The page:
This year, I haven’t written very much about Hispanic Heritage Month. Well, I haven’t written very much at all. But for the first time in as long as I can remember the month known as Hispanic Heritage Month has arrived and it hasn’t inspired so much as a second thought from me.
That could be the many years I spent strategizing for clients about what came off as the most authentic and organic for campaigns around this time of the year that were intended to inspire brand loyalty and general nice feelings about anything from a hamburger to a the latest iPhone on the market. It could also just be my reaching the big 4-0 and feeling so unbothered by this and a lot of other things in my life at the moment. What I think it is, though, is that for many of us – Latinos I mean – the occasion just doesn’t mean as much as it once did.
Sure, it is great to honor our culture and heritage. You won’t get any arguments from me on that front. And yeah, honoring the many contributions of our community is pretty badass. I will still even give it up for those brands that are making an effort to show us that they care about our community – even if their interest might be more in our pocketbooks than our actual communities. At least it’s an effort, right?
However, the fact that there seems to be so much more hostility towards Latinos in this country also accounts for a little bit of the disinterest of many of us. It’s not that we don’t appreciate Hispanic Heritage Month as a national observation. It’s just that it feels a little disingenuous when we are being targeted and attacked what seems like every other day. Is that just me?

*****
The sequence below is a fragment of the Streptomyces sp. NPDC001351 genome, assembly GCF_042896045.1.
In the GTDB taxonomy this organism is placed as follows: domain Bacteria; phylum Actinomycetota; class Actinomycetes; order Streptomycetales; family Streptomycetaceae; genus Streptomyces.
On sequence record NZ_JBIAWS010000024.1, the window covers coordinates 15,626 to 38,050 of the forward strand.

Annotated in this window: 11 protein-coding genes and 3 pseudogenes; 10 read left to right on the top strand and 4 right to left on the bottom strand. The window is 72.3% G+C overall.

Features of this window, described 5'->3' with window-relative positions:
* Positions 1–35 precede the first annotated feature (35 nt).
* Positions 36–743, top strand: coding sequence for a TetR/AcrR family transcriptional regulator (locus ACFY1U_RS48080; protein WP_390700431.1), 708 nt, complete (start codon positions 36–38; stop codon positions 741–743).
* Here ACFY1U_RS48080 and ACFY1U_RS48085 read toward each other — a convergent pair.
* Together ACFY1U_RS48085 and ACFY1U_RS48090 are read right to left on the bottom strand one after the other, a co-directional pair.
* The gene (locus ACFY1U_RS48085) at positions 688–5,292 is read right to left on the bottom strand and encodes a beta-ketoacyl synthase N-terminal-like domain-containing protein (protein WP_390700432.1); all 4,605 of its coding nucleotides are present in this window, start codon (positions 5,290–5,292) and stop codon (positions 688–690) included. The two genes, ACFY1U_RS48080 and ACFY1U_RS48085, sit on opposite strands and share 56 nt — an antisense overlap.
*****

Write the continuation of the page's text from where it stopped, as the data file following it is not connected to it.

If it is, that’s totally fine. I’ve been wrong and on my own plenty of times before so it wouldn’t be the first time. It’s certainly not my intention to speak for anyone else. Let me just say that… but I know that in talking to friends and family members (after we are alone and sometimes in lower tones) a lot of them have expressed the same types of feelings and thoughts. Enough to where it has become quite noticeable.
To be fair, yes, some of us complaining do find it easy to find things to complain about. I don’t think this is that, though.
Our time and place, and presence is just different than before.
Finally, I should also acknowledge that a lot of young people may not feel this at all. For many of them (and I am using my 16-year-old as an example), being a Latino and a citizen of the United States just means they are a citizen of the United States. That’s it.
When I think about that I do get more excited about HHM.